I work for a Tech startup, 70 employees and rapidly growing. We recently moved from a co-working space to our own office. Most of us run off of brand new Macs that are leased and have Apple Care Protection. Our product is based in the cloud with a minimal networking room. We have very technically sufficient employees.

We have been using an IT consultant on an hourly basis to help get the network set up and to trouble-shoot urgent matters. Our People Ops department otherwise manages IT.

At what capacity do you see companies needing a full-time IT person?

  • 4
    Who does security? 70 is in the range of a permanent IT. – paparazzo Oct 11 '16 at 22:09
  • 1
    Do you have a server, firewall, domain, security, or is your whole network just based around cabling to a router for internet access? – Kilisi Oct 11 '16 at 23:26
  • We have another outsourced company managing our Firewall network security. – Colleen McGarity Oct 11 '16 at 23:46
  • No server. We are a Google Apps Org. Network is firewall, switches and cabling for internet. – Colleen McGarity Oct 11 '16 at 23:47
  • 1
    Having no "servers" is relative. What it probably means is that you have got a lot of business data in the personnel work machines, or at worst, unofficial servers in-house. You normally have at least a couple of them to ensure network operations, unless it is the firewall or router providing those services, and by now you are getting too big for that. – Rui F Ribeiro Oct 12 '16 at 8:44

As soon as it is cost effective.

as soon as your "technically sufficient" employees (or at least a few of them) spend more time (money) fixing and maintaining the infrastructure instead of being productive on their tasks then you need to really think about this.

or in your case, as soon as the IT consultant costs more than a permanent employee (including over-head costs)

Even if we (technically sufficient employees) are able to install patches and change printer toners, it does not mean we want to do it and do it while in the middle of something important.

  • +1 This is a good solid answer, once your consultant starts costing near what a fulltime is possibly the only way to measure in this situation. It's pot luck on how good your consultant is though. – Kilisi Oct 12 '16 at 0:10
  • 5
    Not just the costs of the consultant - add in the wasted money from developers being stuck waiting for the guy to come in as well. That's likely a larger chunk of it. – Erik Oct 12 '16 at 5:37

70 is quite a few staff members. It depends on what your network is used for, how well set up it is, how reliable your infrastructure is, what your budget is, and a bunch of other factors. I know networks of fifty with full time IT. I know a Govt division with 5 full time IT which is about 70 people (but they sit on their hands all day). I handle more than one of over the 200 person mark on an hourly basis easily enough.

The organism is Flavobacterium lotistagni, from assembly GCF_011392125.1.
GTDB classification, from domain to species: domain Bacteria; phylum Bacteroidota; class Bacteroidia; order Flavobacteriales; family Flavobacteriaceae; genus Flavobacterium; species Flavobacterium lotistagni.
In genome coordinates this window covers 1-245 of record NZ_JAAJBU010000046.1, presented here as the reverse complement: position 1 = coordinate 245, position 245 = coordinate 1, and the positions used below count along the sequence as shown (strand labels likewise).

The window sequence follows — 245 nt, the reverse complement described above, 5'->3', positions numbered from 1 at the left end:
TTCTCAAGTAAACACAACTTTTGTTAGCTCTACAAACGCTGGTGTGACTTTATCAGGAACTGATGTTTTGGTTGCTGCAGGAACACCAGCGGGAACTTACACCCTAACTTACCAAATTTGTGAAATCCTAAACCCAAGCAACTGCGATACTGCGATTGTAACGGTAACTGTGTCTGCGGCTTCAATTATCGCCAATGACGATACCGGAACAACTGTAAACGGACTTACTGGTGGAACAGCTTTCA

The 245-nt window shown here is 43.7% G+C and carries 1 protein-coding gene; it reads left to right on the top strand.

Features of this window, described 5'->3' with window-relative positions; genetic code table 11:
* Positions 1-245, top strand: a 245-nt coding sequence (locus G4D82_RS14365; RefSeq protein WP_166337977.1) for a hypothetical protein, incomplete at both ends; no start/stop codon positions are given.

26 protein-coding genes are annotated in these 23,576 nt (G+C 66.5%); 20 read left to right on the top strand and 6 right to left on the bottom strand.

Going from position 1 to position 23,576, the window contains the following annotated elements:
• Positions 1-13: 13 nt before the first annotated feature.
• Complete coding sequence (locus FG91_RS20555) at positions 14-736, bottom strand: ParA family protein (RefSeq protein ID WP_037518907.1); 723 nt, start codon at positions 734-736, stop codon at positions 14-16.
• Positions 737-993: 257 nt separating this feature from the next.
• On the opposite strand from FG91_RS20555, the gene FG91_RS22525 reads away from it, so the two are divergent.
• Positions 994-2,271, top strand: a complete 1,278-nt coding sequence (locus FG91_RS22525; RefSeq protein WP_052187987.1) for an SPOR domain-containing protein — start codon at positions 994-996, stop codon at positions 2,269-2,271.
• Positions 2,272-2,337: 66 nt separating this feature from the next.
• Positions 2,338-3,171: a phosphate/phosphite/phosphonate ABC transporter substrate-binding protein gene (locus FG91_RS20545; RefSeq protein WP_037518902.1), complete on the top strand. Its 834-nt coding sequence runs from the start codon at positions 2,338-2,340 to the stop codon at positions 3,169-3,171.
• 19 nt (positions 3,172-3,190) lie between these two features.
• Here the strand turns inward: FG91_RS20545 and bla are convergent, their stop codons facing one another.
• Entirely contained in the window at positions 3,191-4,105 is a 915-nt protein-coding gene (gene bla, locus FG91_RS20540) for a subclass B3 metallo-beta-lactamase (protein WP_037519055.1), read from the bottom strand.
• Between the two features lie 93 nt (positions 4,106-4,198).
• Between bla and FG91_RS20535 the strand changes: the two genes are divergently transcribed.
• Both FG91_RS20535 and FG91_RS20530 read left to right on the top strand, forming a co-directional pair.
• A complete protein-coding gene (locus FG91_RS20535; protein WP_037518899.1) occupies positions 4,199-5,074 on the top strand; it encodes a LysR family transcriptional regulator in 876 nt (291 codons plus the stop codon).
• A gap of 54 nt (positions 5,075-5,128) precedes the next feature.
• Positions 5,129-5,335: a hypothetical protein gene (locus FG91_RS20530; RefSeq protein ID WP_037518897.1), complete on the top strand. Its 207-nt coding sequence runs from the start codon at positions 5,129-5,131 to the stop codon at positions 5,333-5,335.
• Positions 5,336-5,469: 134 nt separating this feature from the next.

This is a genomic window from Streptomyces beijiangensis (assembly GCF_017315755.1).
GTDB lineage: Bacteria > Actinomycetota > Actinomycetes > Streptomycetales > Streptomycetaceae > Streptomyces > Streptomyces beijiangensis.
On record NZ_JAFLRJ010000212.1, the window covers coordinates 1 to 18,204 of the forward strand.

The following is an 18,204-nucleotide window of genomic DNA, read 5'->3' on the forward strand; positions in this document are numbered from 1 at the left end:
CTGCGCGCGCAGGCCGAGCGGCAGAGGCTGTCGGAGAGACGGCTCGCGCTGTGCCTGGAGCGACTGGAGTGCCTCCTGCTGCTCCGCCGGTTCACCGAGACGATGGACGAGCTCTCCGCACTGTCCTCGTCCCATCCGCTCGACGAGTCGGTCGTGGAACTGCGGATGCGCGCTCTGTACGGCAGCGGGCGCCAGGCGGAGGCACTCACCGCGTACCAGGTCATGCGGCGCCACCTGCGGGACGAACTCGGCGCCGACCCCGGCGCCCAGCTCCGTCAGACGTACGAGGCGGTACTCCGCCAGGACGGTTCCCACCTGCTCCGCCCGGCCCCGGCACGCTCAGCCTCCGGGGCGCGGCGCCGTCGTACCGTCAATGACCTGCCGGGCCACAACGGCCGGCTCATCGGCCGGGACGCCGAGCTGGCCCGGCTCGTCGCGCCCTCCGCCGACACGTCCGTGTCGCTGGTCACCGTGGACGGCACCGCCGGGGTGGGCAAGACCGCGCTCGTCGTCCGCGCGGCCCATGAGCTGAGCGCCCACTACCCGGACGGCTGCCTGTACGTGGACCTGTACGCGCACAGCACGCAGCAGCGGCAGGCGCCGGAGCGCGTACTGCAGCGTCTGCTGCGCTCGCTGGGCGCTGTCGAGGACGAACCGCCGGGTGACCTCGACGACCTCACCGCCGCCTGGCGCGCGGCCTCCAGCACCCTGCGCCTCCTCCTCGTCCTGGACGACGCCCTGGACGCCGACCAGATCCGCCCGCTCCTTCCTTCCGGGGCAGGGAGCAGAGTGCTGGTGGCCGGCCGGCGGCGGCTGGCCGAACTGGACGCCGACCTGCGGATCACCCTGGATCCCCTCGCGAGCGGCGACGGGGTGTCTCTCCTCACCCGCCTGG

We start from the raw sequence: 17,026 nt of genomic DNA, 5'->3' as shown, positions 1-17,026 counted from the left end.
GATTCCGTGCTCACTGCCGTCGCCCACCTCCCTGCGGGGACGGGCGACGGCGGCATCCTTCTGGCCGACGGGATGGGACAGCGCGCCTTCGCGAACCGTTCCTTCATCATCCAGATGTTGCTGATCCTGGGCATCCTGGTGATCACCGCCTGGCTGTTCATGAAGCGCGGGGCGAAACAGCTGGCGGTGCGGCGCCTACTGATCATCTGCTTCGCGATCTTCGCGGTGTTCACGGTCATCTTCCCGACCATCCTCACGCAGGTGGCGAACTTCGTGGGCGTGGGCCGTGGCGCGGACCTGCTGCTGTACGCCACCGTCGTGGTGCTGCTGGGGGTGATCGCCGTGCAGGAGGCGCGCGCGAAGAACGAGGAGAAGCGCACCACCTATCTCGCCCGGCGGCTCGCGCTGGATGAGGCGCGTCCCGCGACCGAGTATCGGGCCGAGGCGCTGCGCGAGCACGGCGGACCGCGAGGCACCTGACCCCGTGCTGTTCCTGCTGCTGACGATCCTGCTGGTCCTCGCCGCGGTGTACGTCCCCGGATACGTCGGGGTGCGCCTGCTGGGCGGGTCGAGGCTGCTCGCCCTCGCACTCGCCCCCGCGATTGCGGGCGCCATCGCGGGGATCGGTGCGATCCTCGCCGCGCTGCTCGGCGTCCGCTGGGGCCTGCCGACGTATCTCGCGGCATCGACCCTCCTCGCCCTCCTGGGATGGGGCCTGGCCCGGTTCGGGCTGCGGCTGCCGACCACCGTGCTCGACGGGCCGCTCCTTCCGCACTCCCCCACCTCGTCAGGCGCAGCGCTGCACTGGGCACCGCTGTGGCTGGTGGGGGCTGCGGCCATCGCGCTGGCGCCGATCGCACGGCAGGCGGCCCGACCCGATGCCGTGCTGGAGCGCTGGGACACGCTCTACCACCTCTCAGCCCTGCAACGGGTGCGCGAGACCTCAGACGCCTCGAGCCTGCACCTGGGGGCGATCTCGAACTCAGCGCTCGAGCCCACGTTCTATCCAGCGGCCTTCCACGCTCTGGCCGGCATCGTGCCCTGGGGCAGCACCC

You should discuss this thoroughly with an experienced professional network engineer. There is too many possible factors for us to generalise an answer.


Networking is one of the bread and butter core tasks of your business, as it seems evident when you say everything is "on the cloud".

I would advise to have at least an employe dedicated full time to network/system task besides the consultant, and only let go the consultant after knowledge transfer/that persorn has proved himself/has declared himself confy enough with the role.

Even then, you could mantain the consultant in a less significant budget for more complicated emergencies, or as a contigency plan (could you bring him on board?). I would do without the firewall maintance company on the short term though.

Be aware that firewall maintenance often is just a generic term for keeping up the contract, or at most availability of spare parts, and the software up to date (CheckPoint contracts for instance) , so I would double check if much more is involved on that.

You need someone to take full ownership of the networking and security area, that will keep up with the technology, will procure new solutions, does the interface with vendors and more importantgly yet, will document properly and have a full idea of the present baseline and a planned path for the future.

One persorn that will also start building and maintaing monitoring systems besides the ones your cloud vendors give you, and local servers to streamline network operations, optimize the local network and even having local backups of important projects.

Someone who will will setup secure remote accesses both to your local network and to your remote servers. For instance, here I have setup automatic wifi and VPN provisioning with security built-in for Apple users.

The daily to daily maintenance tasks are an unecessary distraction to other employees too. Often when setting up services, human nature as it is, they will do a rushed job, as it fits them, as it is not clearly neither their core training or they have the ownership of the task to fit it all in the bigger picture.

How much does it cost you every minute you have a network problem or that you are down? Furthemore, how much would it be valuable to have a core of in-house resident expertise? This boils down to much more than a numbers game/cost exercise - this could be a business strategic decision down the lane.

Disclaimer: I am a system/network/security consultant with an ISP background and usually work for large / several thousand users organizations.

Not the answer you're looking for? Browse other questions tagged or ask your own question.